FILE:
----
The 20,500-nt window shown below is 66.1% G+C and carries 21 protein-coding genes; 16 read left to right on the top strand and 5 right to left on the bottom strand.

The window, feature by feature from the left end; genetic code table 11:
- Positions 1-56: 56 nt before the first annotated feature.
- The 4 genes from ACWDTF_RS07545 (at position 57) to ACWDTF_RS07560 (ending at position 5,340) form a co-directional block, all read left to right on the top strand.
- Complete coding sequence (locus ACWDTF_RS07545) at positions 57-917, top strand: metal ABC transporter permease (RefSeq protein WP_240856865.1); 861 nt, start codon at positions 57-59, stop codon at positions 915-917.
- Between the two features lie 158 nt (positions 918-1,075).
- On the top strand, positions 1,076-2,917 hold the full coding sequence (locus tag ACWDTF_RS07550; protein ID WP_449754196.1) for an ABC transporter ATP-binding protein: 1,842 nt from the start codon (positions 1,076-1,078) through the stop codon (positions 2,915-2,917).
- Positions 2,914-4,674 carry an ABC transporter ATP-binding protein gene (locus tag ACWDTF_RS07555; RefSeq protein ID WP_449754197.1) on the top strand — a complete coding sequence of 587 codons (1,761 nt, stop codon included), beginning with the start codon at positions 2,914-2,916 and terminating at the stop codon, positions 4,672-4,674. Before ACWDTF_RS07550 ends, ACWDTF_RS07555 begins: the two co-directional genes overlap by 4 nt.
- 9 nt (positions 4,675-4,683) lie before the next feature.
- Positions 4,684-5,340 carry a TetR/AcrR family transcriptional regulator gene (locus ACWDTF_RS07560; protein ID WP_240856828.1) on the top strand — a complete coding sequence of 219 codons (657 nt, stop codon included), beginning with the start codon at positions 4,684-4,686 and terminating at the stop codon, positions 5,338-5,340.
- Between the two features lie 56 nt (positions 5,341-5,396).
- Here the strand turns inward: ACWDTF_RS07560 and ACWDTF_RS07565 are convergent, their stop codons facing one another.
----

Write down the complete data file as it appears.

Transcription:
The 20,500-nt window shown below is 66.1% G+C and carries 21 protein-coding genes; 16 read left to right on the top strand and 5 right to left on the bottom strand.

The window, feature by feature from the left end; genetic code table 11:
- Positions 1-56: 56 nt before the first annotated feature.
- The 4 genes from ACWDTF_RS07545 (at position 57) to ACWDTF_RS07560 (ending at position 5,340) form a co-directional block, all read left to right on the top strand.
- Complete coding sequence (locus ACWDTF_RS07545) at positions 57-917, top strand: metal ABC transporter permease (RefSeq protein WP_240856865.1); 861 nt, start codon at positions 57-59, stop codon at positions 915-917.
- Between the two features lie 158 nt (positions 918-1,075).
- On the top strand, positions 1,076-2,917 hold the full coding sequence (locus tag ACWDTF_RS07550; protein ID WP_449754196.1) for an ABC transporter ATP-binding protein: 1,842 nt from the start codon (positions 1,076-1,078) through the stop codon (positions 2,915-2,917).
- Positions 2,914-4,674 carry an ABC transporter ATP-binding protein gene (locus tag ACWDTF_RS07555; RefSeq protein ID WP_449754197.1) on the top strand — a complete coding sequence of 587 codons (1,761 nt, stop codon included), beginning with the start codon at positions 2,914-2,916 and terminating at the stop codon, positions 4,672-4,674. Before ACWDTF_RS07550 ends, ACWDTF_RS07555 begins: the two co-directional genes overlap by 4 nt.
- 9 nt (positions 4,675-4,683) lie before the next feature.
- Positions 4,684-5,340 carry a TetR/AcrR family transcriptional regulator gene (locus ACWDTF_RS07560; protein ID WP_240856828.1) on the top strand — a complete coding sequence of 219 codons (657 nt, stop codon included), beginning with the start codon at positions 4,684-4,686 and terminating at the stop codon, positions 5,338-5,340.
- Between the two features lie 56 nt (positions 5,341-5,396).
- Here the strand turns inward: ACWDTF_RS07560 and ACWDTF_RS07565 are convergent, their stop codons facing one another.